Completer analyses compared 4 groups defined based on adherence to the protocol: DILUTE URINE, NOT DILUTE URINE, REPLACE, AND HIGH GLYCEMIC (HG) DIET. The DILUTE URINE group included participants who were initially assigned to the QQ group, adhered to the study diet, and had urine osmolality below 500 mmol/kg at 4 or more weekly visits. The NOT DILUTE URINE group included participants who were initially assigned to the QQ group, who met the diet condition, but did not dilute urine osmolality below 500 mmol/kg at 4 or more clinic visits. The REPLACE group included participants who were initially assigned to the Q group, who adhered to the study diet. The HG DIET group included QQ or Q participants who reported High Glycemic (HG) foods at more than 25% of meals.

Linear regression models that controlled for demographic variables and sports participation were used to test for baseline differences in process and outcome measures between the 4 completer groups. Mixed models that included baseline status, main effects for time and the group indicator variables, the group-by-time interaction terms, and the demographic and sports covariates were used to test for significant change over time. The DILUTE URINE group was treated as reference in these models.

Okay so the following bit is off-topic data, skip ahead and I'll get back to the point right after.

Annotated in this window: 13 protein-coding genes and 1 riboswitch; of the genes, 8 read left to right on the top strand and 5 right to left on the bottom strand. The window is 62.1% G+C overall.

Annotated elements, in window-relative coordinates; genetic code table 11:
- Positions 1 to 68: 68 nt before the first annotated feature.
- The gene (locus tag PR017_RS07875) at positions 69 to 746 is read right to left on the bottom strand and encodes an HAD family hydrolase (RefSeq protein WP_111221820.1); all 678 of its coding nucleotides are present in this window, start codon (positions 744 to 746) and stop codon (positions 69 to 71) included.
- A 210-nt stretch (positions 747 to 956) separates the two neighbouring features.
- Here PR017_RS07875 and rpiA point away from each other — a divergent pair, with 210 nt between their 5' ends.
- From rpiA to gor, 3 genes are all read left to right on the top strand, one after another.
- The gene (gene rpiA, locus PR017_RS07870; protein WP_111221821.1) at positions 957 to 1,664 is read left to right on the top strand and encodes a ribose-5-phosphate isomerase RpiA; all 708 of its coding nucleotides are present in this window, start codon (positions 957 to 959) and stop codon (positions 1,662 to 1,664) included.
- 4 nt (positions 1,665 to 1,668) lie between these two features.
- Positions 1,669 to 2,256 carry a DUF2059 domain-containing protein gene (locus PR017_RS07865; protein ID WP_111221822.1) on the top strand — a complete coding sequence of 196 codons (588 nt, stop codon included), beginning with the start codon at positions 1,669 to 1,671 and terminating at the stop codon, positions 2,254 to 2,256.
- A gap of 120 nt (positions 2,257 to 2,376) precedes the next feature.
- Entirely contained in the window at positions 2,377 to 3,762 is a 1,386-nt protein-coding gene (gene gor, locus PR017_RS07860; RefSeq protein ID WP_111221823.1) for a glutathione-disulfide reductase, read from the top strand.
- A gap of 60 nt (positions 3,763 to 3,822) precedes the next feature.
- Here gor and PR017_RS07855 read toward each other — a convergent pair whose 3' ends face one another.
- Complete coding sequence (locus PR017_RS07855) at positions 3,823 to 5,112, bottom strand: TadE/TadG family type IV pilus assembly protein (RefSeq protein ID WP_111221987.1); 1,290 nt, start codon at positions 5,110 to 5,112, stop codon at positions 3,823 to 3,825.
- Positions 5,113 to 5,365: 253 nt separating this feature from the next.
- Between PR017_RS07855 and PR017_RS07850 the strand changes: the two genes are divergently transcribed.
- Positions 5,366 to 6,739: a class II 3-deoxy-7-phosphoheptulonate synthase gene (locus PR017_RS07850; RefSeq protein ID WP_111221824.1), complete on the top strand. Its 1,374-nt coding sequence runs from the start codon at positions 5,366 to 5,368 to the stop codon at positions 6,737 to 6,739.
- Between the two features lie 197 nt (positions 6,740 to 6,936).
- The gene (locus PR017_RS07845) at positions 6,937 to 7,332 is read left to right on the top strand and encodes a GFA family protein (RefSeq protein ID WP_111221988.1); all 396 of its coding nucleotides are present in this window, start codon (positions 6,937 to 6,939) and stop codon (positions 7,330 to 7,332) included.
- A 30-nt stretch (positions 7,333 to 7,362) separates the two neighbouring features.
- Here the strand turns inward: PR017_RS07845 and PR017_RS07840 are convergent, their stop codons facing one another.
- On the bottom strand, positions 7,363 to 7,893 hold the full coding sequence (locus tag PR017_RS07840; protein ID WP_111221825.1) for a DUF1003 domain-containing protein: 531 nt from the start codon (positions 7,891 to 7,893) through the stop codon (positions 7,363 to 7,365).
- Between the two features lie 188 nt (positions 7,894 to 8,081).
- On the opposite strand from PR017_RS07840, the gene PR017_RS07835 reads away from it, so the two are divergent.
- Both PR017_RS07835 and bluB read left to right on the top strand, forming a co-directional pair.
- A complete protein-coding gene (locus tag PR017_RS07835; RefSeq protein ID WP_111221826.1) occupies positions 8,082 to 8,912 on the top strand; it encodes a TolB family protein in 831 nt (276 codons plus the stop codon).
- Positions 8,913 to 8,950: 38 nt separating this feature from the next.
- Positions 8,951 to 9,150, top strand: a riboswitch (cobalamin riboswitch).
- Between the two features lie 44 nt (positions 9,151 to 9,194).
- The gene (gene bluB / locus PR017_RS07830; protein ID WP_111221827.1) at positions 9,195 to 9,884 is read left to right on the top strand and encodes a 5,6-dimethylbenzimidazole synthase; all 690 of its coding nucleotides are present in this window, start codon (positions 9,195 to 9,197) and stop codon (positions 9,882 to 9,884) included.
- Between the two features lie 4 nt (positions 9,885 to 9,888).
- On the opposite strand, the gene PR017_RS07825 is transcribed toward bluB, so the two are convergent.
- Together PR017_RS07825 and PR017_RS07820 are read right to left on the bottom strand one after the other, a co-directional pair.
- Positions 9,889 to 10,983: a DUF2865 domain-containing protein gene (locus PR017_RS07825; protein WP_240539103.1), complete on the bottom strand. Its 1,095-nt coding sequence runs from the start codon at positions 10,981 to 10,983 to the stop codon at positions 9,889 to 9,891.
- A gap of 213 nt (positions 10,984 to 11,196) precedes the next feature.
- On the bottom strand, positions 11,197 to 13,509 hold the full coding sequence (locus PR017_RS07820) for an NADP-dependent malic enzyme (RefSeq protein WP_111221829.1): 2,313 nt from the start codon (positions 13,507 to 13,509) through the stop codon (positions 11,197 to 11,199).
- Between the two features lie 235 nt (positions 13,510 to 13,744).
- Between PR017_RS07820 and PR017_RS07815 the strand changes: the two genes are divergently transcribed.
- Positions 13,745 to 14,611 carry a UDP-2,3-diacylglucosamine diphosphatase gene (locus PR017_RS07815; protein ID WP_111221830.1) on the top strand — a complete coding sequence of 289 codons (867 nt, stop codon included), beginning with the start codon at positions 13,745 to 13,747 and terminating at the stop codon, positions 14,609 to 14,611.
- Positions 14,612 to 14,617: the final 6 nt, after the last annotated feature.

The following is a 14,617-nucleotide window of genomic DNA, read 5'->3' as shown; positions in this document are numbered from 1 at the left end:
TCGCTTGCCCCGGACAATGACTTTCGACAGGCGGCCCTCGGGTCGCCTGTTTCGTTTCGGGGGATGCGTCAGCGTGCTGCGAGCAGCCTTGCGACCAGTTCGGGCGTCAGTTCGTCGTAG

Check for effect mediation by insulin

A mixed model tested for a significant association between change in urine osmolality and change in saliva insulin, controlling for baseline saliva insulin, demographic variables and sports participation. Two nested multivariable mixed models were used to estimate the extent to which saliva insulin concentrations explained the effect of urine dilution on weight change. The first model estimated the magnitude of effect of having urine osmolality <500 vs. =500 mmol/kg, controlling for initial status, demographic variables, and sports participation. The second model estimated the same effect, with additional control for saliva insulin (<15 vs. =15 pmol/l). The change in the estimated magnitude of effect of urine dilution before and after control for saliva insulin was calculated. To limit the influence of outlier saliva insulin values, saliva insulin was treated as a dichotomous variable in the nested models, using the median value for this study sample as cutoff. Although 90% of the saliva insulin measurements ranged between 5 and 60 pmol/l, saliva insulin ranged from 1-185 pmol/l.